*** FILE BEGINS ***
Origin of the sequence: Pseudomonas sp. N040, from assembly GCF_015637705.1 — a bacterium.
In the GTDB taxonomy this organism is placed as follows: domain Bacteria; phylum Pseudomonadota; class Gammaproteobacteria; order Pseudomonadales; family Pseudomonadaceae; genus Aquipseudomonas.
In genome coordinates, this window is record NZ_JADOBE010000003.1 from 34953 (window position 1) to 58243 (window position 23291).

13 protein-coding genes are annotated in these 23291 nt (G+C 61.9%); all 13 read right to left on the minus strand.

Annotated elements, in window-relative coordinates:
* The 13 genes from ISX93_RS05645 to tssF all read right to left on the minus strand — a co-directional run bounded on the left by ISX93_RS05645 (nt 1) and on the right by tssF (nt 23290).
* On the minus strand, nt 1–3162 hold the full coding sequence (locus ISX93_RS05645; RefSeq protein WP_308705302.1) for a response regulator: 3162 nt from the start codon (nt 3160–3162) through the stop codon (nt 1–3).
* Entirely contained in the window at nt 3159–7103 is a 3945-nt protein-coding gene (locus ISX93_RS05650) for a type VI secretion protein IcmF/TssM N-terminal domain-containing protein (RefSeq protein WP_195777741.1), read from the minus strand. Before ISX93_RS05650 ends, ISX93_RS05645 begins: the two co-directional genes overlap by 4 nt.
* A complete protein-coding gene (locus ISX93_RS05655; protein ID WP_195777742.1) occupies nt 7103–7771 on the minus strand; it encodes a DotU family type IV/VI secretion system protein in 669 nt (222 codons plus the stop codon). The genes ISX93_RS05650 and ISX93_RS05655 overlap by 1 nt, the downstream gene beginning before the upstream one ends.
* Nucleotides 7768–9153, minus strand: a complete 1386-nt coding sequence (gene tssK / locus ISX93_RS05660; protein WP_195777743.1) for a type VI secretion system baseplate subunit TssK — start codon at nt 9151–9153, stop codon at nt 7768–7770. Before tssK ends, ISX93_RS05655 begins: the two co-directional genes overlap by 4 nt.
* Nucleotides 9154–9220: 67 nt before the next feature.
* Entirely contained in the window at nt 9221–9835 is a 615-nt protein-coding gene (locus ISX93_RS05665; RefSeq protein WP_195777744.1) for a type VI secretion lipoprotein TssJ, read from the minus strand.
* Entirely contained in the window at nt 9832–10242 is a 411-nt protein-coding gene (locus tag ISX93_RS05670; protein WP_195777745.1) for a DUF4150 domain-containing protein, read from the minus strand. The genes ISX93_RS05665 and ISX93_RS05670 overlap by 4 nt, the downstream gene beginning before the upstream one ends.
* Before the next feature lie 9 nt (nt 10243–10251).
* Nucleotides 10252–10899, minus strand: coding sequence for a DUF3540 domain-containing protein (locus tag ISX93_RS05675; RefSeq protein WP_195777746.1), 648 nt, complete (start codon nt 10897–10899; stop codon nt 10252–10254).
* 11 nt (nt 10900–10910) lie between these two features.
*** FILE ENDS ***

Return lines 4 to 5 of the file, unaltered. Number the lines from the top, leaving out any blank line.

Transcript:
13 protein-coding genes are annotated in these 23291 nt (G+C 61.9%); all 13 read right to left on the minus strand.

Annotated elements, in window-relative coordinates: